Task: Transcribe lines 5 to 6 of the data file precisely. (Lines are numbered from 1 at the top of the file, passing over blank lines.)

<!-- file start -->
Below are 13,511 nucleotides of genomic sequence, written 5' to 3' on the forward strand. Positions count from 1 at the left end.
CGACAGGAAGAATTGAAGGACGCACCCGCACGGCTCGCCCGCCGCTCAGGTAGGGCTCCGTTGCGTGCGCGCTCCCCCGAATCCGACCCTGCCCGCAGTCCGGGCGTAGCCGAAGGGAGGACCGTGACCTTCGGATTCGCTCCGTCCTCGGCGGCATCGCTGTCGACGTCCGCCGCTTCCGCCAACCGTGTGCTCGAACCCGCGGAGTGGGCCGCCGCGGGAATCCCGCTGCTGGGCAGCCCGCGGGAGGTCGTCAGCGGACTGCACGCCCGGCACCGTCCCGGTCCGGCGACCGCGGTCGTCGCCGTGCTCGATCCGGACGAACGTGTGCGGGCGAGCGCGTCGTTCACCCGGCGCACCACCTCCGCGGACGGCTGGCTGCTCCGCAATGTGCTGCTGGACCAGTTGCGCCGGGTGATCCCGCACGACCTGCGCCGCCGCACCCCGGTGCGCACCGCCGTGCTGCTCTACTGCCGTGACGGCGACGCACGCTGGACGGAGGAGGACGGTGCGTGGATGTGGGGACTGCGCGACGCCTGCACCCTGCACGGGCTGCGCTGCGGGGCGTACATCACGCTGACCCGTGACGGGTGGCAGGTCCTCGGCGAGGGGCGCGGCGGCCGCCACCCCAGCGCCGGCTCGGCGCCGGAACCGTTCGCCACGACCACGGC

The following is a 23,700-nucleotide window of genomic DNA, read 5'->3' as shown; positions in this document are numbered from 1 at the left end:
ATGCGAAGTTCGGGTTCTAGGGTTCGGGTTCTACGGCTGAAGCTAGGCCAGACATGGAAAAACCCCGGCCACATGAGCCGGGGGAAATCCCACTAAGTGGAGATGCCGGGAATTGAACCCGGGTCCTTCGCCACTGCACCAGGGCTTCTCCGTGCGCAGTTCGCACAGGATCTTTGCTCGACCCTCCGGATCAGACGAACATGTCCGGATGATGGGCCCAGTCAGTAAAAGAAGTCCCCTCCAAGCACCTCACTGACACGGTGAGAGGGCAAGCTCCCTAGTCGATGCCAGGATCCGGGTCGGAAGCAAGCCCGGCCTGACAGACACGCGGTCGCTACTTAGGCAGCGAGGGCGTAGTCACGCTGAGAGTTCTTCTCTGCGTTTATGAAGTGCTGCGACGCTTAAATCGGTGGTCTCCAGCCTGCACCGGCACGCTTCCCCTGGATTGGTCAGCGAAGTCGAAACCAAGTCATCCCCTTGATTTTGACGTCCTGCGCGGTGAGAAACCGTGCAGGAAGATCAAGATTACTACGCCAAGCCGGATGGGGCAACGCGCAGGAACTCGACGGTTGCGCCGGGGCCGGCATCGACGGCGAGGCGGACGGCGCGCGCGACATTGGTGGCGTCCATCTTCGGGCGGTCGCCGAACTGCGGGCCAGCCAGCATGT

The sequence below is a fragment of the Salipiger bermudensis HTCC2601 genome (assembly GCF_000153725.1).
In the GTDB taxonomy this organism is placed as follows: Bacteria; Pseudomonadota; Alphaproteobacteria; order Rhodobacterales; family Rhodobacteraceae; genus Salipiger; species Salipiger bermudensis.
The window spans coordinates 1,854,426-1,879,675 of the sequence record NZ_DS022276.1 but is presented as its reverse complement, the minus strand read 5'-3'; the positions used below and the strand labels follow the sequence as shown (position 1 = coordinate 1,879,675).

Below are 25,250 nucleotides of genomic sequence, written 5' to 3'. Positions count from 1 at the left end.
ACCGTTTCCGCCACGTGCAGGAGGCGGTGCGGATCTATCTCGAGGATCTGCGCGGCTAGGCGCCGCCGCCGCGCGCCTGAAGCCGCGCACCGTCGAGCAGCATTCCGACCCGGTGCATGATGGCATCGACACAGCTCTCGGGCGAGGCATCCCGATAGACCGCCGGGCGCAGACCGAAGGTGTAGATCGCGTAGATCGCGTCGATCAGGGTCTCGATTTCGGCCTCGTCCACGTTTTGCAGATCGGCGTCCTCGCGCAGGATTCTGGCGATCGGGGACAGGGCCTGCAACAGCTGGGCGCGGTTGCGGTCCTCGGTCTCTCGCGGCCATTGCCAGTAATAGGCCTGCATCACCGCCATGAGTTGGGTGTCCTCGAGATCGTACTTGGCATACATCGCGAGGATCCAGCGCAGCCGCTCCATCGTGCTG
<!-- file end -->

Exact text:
The sequence below is a fragment of the Salipiger bermudensis HTCC2601 genome (assembly GCF_000153725.1).
In the GTDB taxonomy this organism is placed as follows: Bacteria; Pseudomonadota; Alphaproteobacteria; order Rhodobacterales; family Rhodobacteraceae; genus Salipiger; species Salipiger bermudensis.